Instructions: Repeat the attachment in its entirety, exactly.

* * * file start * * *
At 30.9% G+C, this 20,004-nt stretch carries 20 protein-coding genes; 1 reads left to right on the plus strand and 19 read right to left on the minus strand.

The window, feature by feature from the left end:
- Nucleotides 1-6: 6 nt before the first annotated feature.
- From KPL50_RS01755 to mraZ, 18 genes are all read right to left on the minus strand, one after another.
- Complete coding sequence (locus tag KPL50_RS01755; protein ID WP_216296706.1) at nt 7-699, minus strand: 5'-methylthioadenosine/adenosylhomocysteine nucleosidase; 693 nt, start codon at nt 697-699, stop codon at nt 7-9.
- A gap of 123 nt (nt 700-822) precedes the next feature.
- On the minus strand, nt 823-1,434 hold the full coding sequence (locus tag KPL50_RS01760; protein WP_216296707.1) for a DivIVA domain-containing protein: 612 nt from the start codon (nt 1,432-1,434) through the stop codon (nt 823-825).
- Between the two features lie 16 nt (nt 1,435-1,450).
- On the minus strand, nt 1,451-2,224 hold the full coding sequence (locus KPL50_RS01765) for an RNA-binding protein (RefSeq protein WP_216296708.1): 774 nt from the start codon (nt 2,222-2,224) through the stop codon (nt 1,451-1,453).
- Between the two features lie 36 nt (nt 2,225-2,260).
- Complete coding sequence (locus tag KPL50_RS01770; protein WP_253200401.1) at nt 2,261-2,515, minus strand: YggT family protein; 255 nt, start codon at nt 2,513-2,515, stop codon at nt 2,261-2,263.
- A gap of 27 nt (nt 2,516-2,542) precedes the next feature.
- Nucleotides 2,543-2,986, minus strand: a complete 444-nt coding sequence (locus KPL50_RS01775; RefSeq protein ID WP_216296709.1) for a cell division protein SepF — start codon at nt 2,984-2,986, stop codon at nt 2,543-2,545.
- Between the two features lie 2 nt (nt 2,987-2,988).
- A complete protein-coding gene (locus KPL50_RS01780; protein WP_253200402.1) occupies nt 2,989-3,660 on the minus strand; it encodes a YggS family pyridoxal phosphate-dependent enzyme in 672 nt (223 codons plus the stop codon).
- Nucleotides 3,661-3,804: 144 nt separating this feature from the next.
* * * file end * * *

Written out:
At 30.9% G+C, this 20,004-nt stretch carries 20 protein-coding genes; 1 reads left to right on the plus strand and 19 read right to left on the minus strand.

The window, feature by feature from the left end:
- Nucleotides 1-6: 6 nt before the first annotated feature.
- From KPL50_RS01755 to mraZ, 18 genes are all read right to left on the minus strand, one after another.
- Complete coding sequence (locus tag KPL50_RS01755; protein ID WP_216296706.1) at nt 7-699, minus strand: 5'-methylthioadenosine/adenosylhomocysteine nucleosidase; 693 nt, start codon at nt 697-699, stop codon at nt 7-9.
- A gap of 123 nt (nt 700-822) precedes the next feature.
- On the minus strand, nt 823-1,434 hold the full coding sequence (locus tag KPL50_RS01760; protein WP_216296707.1) for a DivIVA domain-containing protein: 612 nt from the start codon (nt 1,432-1,434) through the stop codon (nt 823-825).
- Between the two features lie 16 nt (nt 1,435-1,450).
- On the minus strand, nt 1,451-2,224 hold the full coding sequence (locus KPL50_RS01765) for an RNA-binding protein (RefSeq protein WP_216296708.1): 774 nt from the start codon (nt 2,222-2,224) through the stop codon (nt 1,451-1,453).
- Between the two features lie 36 nt (nt 2,225-2,260).
- Complete coding sequence (locus tag KPL50_RS01770; protein WP_253200401.1) at nt 2,261-2,515, minus strand: YggT family protein; 255 nt, start codon at nt 2,513-2,515, stop codon at nt 2,261-2,263.
- A gap of 27 nt (nt 2,516-2,542) precedes the next feature.
- Nucleotides 2,543-2,986, minus strand: a complete 444-nt coding sequence (locus KPL50_RS01775; RefSeq protein ID WP_216296709.1) for a cell division protein SepF — start codon at nt 2,984-2,986, stop codon at nt 2,543-2,545.
- Between the two features lie 2 nt (nt 2,987-2,988).
- A complete protein-coding gene (locus KPL50_RS01780; protein WP_253200402.1) occupies nt 2,989-3,660 on the minus strand; it encodes a YggS family pyridoxal phosphate-dependent enzyme in 672 nt (223 codons plus the stop codon).
- Nucleotides 3,661-3,804: 144 nt separating this feature from the next.